• Banana Yoshimoto là tác giả văn học mà mình rất thường xuyên giới thiệu cho bạn bè. Văn chương của bà khá gần gũi, nhẹ nhàng nhưng không kém phần day dứt. "Kitchen" là cuốn gây cho mình ấn tượng nhiều nhất. Thực sự thì thứ ấn tượng đầu tiên đối với mình không phải giọng văn, cốt truyện mà là xây dựng những nhân vật hơi "dị" như người đàn ông chuyển giới thành phụ nữ sau khi vợ m [...]

    • maap kalo tulisan ini sepertinya gak nyambung ama bukuna"Ada buku EA?" Inget buku ini otomatis inget kelakuan seorang rekan durjana yang bisa bikin malu sesama rekan durjana. Ternyata ketua dewan pembina jaduler lebih durjana dari gw :))Buku ini didapat dilapak buku bekas Dewi Sartika dalam rangka Reuni Durjana sekaligus merayakan ultah seorang durjana yang sudah di rancang sejak awal bulan atas permintaan seorang durjana yang bermukim di Tangerang.Jam 12an nyampe di lapak buku Dewi Sartika san [...]

    • Two romantic tomes that search for goodness and love in human stuff like death and food.Her writing flashes by, leaving nectar dripping strangely from your lips

    • Hôm rày có cô gái nhắn tin cho tôi. Cô ấy hỏi nhưng cũng là tự trả lời rằng liệu sự tương tác giữa con người khó khăn vậy sao, liệu những tiểu tinh cầu mà mỗi người đại diện có gặp nhau? Trong câu chữ của cô ấy, là sự trách móc, vì tôi đã không trả lời tin nhắn đầu tiên. Quả thực, tôi không thể dành hết thời gian để trả lời những tin nhắn không có chủ đích rõ ràng, ngoài nh [...]

    • "Kitchen" is a great little novella, and reading it is like having an old friend come to stay with you for a few days out of the blue. That one friend who had just the perfect quirky turn of phrase, the oddly poetic outlook on things like noodles and shoelace-tips. Yoshimoto's writing has matured since "Kitchen," but this story remains fresh and thoughtful, charming and simple and deep. My favorite part of the book, though, isn't the title novella but the one included after it, "Moonlight Shadow [...]

    • یوشیموتو نویسنده‌ایه که به زیبایی از حقایق قابل لمس می‌نویسه؛ شاید قبل از خوندنِ ‌داستان‌هاش حواستون به اون حقایق نباشه، اما همین‌که خطی رو خوندید، همین‌که از جمله‌ ای عبور کردید یه لحظه مکث می‌کنید. مکث می‌کنید چون اون جمله رو خوب فهمیدید، چون قبلا با قلب‌تون لمس‌ش کر [...]

    • I have observed that some of my favourite books have been those I've read in a single sitting. Yoshimoto's book, at 150 pages, is such a good length for a read of that sort. It would be criminal for me to write too much for a book which itself is so minimal. And yet, it is such a powerful work. There is a very basic tendency of humans to be attracted to tragedy, to heartbreak, to grave sadness for such emotions often triumph over the most gleeful joys. For Yoshimoto, death, that most claustropho [...]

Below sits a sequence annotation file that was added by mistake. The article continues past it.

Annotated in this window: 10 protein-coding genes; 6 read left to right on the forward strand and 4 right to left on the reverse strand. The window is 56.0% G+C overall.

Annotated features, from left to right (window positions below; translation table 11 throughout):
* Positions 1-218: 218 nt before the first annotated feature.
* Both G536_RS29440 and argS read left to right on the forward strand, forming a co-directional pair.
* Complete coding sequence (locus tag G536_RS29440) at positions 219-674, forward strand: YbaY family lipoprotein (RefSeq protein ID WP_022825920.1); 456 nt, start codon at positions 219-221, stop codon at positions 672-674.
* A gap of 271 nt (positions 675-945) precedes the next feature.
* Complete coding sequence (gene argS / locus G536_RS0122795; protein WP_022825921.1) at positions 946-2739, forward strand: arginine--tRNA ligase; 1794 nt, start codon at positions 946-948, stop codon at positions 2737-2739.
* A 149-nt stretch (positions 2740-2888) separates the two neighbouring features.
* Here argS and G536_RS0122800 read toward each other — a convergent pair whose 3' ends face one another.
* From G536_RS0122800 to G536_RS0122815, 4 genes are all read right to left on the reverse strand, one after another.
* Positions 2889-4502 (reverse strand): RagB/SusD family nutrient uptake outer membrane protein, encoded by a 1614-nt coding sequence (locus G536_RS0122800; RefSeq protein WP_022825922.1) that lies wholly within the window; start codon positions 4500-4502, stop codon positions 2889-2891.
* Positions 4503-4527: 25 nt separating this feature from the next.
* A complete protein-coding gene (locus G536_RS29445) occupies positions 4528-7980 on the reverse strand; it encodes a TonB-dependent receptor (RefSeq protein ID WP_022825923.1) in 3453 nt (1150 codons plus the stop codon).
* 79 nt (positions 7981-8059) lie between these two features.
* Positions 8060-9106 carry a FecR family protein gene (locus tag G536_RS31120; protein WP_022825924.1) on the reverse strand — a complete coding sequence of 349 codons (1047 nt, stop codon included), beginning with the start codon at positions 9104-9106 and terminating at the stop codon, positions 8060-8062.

• მიკაგეს მოუკვდა ბებიამიკაგეს არავინ დარჩა ამ სამყაროში.მიკაგემ აღმოაჩინა, რომ ყველანაირი ბმა ადამიანებთან გაწყდა და ეს უეცარ კომფორტს განიჭებს. თავიდან საერთოდ не выходи из комнаты ხდება, სამ [...]

    • Any time I try to read Japanese novels I feel like I'm missing something. In Kitchen, as in the few other Japanese novels I've read, the prose seems flat and spare. I'm beginning to think it's not a question of translation and more a question of a different writing style. Mikage, a young woman, is left alone when her grandmother dies, following the deaths of her parents and grandfather. She ends up being sort of adopted by the Tanabe family, a young man her age and his transsexual (m to f) mothe [...]

    • Banana Yoshimoto always writes beautifully. Her words are picturesque, and without fail, every book of hers I read transports me into a different place and time. I've said this before, and I will again - her words, her books, are actually an experience. It is almost as if when you put down the book you are waking up from a sort of dream. That being said, I know that this was her debut novel in this country and has remained her most loved work. Thus, I was expecting a lot more from this. This is [...]

    • Es el primer libro de literatura japonesa que leo y me ha gustado mucho. De hecho, creo que lo recomendaría bastante como forma de introducirse en ella ya que es muy sencillo en la narración. Estamos ante dos historias (Kitchen y Moonlight Shadow) en las que la autora nos adentra en temas como la soledad, el impacto de la muerte y las relaciones de amor, narrándonos las vivencias de dos mujeres, Mikage y Satsuki, que terminan encontrándose en estas situaciones. Se trata también someramente [...]

    • Sigh Man, I don't know what it is about Banana Yoshimoto novellas, but for some reason they always seem to lose me at the end. This small novella explores themes such as bereavement, motherhood, what really makes a family, love and loss. You know, all that good stuff.I've read "Goodbye Tsugumi" by Yoshimoto before, and I found the relationships a tad unbelievable, the characters a little forced. I had hoped that this wouldn't be the case with this story, and I was surprised to find that I was en [...]